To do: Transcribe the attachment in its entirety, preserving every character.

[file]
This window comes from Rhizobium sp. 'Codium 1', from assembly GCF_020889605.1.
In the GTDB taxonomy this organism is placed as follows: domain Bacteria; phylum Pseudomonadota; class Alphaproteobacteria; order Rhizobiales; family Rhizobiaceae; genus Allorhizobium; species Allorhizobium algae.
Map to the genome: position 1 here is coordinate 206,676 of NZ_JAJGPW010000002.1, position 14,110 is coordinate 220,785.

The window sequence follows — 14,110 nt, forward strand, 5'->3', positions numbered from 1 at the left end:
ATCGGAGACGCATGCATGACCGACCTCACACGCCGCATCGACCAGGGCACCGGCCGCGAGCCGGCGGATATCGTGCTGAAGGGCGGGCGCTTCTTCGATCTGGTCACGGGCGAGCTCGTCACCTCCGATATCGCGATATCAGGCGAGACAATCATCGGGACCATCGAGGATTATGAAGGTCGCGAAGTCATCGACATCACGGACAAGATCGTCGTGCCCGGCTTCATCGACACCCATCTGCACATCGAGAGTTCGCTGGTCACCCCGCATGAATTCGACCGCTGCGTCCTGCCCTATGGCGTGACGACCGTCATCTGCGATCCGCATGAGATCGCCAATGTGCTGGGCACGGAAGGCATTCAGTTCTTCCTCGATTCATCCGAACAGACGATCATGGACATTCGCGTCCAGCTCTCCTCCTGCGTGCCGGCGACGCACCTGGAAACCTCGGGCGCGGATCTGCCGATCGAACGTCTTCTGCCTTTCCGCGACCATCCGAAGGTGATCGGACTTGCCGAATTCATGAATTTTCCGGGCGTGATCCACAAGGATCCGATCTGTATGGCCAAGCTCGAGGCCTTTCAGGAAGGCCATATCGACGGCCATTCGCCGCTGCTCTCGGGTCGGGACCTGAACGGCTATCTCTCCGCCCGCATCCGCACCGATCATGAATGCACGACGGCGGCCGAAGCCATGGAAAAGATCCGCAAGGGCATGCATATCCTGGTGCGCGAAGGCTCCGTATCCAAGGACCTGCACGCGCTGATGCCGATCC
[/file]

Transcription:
This window comes from Rhizobium sp. 'Codium 1', from assembly GCF_020889605.1.
In the GTDB taxonomy this organism is placed as follows: domain Bacteria; phylum Pseudomonadota; class Alphaproteobacteria; order Rhizobiales; family Rhizobiaceae; genus Allorhizobium; species Allorhizobium algae.
Map to the genome: position 1 here is coordinate 206,676 of NZ_JAJGPW010000002.1, position 14,110 is coordinate 220,785.

The window sequence follows — 14,110 nt, forward strand, 5'->3', positions numbered from 1 at the left end:
ATCGGAGACGCATGCATGACCGACCTCACACGCCGCATCGACCAGGGCACCGGCCGCGAGCCGGCGGATATCGTGCTGAAGGGCGGGCGCTTCTTCGATCTGGTCACGGGCGAGCTCGTCACCTCCGATATCGCGATATCAGGCGAGACAATCATCGGGACCATCGAGGATTATGAAGGTCGCGAAGTCATCGACATCACGGACAAGATCGTCGTGCCCGGCTTCATCGACACCCATCTGCACATCGAGAGTTCGCTGGTCACCCCGCATGAATTCGACCGCTGCGTCCTGCCCTATGGCGTGACGACCGTCATCTGCGATCCGCATGAGATCGCCAATGTGCTGGGCACGGAAGGCATTCAGTTCTTCCTCGATTCATCCGAACAGACGATCATGGACATTCGCGTCCAGCTCTCCTCCTGCGTGCCGGCGACGCACCTGGAAACCTCGGGCGCGGATCTGCCGATCGAACGTCTTCTGCCTTTCCGCGACCATCCGAAGGTGATCGGACTTGCCGAATTCATGAATTTTCCGGGCGTGATCCACAAGGATCCGATCTGTATGGCCAAGCTCGAGGCCTTTCAGGAAGGCCATATCGACGGCCATTCGCCGCTGCTCTCGGGTCGGGACCTGAACGGCTATCTCTCCGCCCGCATCCGCACCGATCATGAATGCACGACGGCGGCCGAAGCCATGGAAAAGATCCGCAAGGGCATGCATATCCTGGTGCGCGAAGGCTCCGTATCCAAGGACCTGCACGCGCTGATGCCGATCC